Kashi: [invalid]
Michael: [invalid]

Scores: Kashi 7 (12), Michael 23 (28), me 36

Round 6: Target 547 from 75 25 7 8 4 8

Bleah, I made a mess of this.  The temptation is to keep the 7 and 4 aside for the final offset of 3 applied to the standard method, but that did not seem to lead anywhere useful.  I commented in episode 21 (final numbers round) how I had ignored one of my precomputed totals that wasn't close enough and complicated my life; this time I was determined not to repeat that mistake, although it was not as useful.  I had noted as the numbers went up that 8*8*7 was 448, which gave me a one-away 548 = 8*8*7 + 75 + 25.

My attempts to find another solution within time just led me to one away in the other direction with 546 = 8*(75 - 7) + 8/4.  After time I finally tried the standard method without preconceived notions of what numbers to keep and found a solution at last: 547 = 7*75 + 25 - (4 - 8/8).  This time, trying to decide which numbers to keep to make that final three led me astray.

Michael is one away with 548, but Kashi has made up for her previous numbers round by finding that solution.  Well done!  The difference is back to six points, and the game is alive again.

Kashi: 547
Michael: 548
Me: 548

Scores: Kashi 17 (22), Michael 23 (28), me 36

Second break: EAR SHOES ("A wet equine")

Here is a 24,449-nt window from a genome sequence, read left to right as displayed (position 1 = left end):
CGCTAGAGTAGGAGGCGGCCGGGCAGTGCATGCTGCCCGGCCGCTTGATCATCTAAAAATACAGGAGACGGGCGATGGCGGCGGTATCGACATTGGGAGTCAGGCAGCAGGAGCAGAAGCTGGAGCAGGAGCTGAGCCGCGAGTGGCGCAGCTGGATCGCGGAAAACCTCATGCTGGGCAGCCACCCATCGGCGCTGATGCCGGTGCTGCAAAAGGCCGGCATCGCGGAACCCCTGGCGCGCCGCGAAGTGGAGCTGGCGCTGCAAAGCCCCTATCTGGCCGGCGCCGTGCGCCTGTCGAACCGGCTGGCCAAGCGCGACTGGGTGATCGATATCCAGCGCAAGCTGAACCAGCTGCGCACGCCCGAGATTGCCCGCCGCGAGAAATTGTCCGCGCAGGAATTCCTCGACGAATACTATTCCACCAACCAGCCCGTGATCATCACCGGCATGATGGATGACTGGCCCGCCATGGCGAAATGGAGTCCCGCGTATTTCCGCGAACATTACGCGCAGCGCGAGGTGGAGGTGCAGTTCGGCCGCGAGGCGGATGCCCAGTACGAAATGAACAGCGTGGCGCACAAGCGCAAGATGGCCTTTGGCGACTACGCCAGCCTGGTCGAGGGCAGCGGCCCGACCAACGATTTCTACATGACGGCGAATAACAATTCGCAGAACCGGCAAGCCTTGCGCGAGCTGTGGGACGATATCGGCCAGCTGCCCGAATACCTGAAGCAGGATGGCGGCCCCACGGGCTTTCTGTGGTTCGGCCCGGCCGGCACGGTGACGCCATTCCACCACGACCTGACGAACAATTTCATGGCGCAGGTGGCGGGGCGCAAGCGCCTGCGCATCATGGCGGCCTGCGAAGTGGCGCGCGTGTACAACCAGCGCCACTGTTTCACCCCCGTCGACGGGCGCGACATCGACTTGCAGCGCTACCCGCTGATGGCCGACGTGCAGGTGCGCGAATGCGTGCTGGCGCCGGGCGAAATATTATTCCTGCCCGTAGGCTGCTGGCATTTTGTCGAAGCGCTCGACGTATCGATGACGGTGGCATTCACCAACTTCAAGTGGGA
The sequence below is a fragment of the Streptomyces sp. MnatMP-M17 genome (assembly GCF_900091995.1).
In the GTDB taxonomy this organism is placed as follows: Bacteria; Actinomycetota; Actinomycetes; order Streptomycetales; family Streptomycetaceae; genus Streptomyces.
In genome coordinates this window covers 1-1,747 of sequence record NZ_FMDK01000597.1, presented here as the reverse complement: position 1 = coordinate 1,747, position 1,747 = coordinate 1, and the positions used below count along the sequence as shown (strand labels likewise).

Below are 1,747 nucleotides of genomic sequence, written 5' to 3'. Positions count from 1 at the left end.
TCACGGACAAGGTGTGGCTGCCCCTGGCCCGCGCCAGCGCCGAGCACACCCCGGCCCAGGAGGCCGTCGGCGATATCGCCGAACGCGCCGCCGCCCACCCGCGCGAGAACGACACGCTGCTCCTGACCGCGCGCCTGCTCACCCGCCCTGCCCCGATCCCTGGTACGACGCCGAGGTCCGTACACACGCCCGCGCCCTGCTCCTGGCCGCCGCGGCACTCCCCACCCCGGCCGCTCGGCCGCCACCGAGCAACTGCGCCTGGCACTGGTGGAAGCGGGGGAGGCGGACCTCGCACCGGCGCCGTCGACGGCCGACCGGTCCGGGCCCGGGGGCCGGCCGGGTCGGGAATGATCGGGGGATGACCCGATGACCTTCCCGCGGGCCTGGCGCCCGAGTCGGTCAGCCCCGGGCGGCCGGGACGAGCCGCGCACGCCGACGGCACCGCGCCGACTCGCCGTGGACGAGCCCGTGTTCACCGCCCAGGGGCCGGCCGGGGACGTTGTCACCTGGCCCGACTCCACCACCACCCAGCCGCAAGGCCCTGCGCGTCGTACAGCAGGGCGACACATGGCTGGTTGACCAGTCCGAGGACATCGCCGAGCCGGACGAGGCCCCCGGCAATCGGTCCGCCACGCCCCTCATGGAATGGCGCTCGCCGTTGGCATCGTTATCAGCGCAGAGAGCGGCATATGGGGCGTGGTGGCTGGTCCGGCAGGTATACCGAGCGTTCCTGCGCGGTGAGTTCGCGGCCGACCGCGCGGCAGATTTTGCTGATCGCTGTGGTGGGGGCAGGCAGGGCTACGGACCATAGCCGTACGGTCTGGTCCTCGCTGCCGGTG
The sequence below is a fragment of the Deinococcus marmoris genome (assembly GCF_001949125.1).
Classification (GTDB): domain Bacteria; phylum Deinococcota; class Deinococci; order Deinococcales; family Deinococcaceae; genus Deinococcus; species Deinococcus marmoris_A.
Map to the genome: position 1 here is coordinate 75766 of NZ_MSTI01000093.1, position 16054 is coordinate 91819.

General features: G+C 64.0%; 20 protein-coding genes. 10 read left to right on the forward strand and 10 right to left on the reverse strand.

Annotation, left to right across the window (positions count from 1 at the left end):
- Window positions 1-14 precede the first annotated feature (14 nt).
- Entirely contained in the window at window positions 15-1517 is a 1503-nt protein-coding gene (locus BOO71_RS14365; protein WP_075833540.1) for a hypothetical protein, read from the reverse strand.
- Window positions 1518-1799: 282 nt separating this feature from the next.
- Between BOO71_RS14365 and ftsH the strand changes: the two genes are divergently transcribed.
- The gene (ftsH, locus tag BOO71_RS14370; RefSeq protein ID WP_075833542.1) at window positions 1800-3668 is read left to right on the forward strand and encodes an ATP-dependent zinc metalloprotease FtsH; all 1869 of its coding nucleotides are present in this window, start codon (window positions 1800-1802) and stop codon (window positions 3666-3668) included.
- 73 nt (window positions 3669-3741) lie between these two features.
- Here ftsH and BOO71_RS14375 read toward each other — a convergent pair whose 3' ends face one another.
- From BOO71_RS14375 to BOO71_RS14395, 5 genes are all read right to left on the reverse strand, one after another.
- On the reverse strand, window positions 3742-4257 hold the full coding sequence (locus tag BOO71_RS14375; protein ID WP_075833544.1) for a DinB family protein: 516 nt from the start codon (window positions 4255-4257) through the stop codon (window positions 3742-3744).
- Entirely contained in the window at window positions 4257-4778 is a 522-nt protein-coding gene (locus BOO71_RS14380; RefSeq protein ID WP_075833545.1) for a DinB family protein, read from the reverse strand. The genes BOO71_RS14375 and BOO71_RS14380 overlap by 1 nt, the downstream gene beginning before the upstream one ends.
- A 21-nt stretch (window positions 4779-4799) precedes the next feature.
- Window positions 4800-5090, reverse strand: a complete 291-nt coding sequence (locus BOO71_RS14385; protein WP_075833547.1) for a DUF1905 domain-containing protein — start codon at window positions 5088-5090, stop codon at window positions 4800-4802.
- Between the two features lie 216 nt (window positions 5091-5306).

An easy clue for SEAHORSE.

Round 7: B A O E S T P R A

I had BASE, BOAST, PROBATES (PROBATE having both noun and verb meanings; the verb sense, marked as American, is "to establish the authenticity or validity of (a will)"), BOASTER, and PROBATE.

Michael has STROBE for six, but Kashi has BOASTER for seven and takes the lead for the first time.  David has found PROBATES for eight.

PROBATES looks like the only eight; some sources would allow AEROBATS by analogy with acrobats, but the Macquarie only lists AEROBATICS.

The other sevens are ABREAST / ABATERS, ABATORS (ABATOR is listed as a legal term with the same meaning as ABATER), BORATES / SORBATE / BOATERS, SEAPORT / PROTEAS / ESPARTO (a type of grass), and SAPROBE ("an organism that derives its nourishment from dead and decaying organic matter").

Michael: STROBE

Scores: Kashi 17 (29), Michael 23 (28), me 44

Round 8: Target 436 from 100 25 3 1 2 8

I got badly sidetracked by a lot of options here, with 4*109 being the biggest time sink.  In the end I resigned myself to having to just write down something close, but ran out of time with (3 + 1)*100 + 25 + 8... written down.  This should have been completed by adding 2 for a one-away 435, but I mismanaged my time completely.

After time I saw how to get to the solution by descent from 450 with a bit of a tweak: 436 = 2*3*(100 - 25 - 1) - 8.  And then a bit later it occurred to me how to make 4*109 work after all, leading to the solution 436 = (3 + 1)*(100 + 25 - 2*8).  Bother.

Michael is four away with 432, but Kashi is just one away with the 435 that I was trying to get down: 435 = (3 + 1)*100 + 25 + 8 + 2.  That gives her an eight point lead going into the conundrum; if she had solved this one exactly then she would have been guaranteed the win.

Lily shows another approach, which can be considered as a tweaked standard method: 436 = (8/2)*(100 + 3) + 25 - 1.  Nice one, Lily!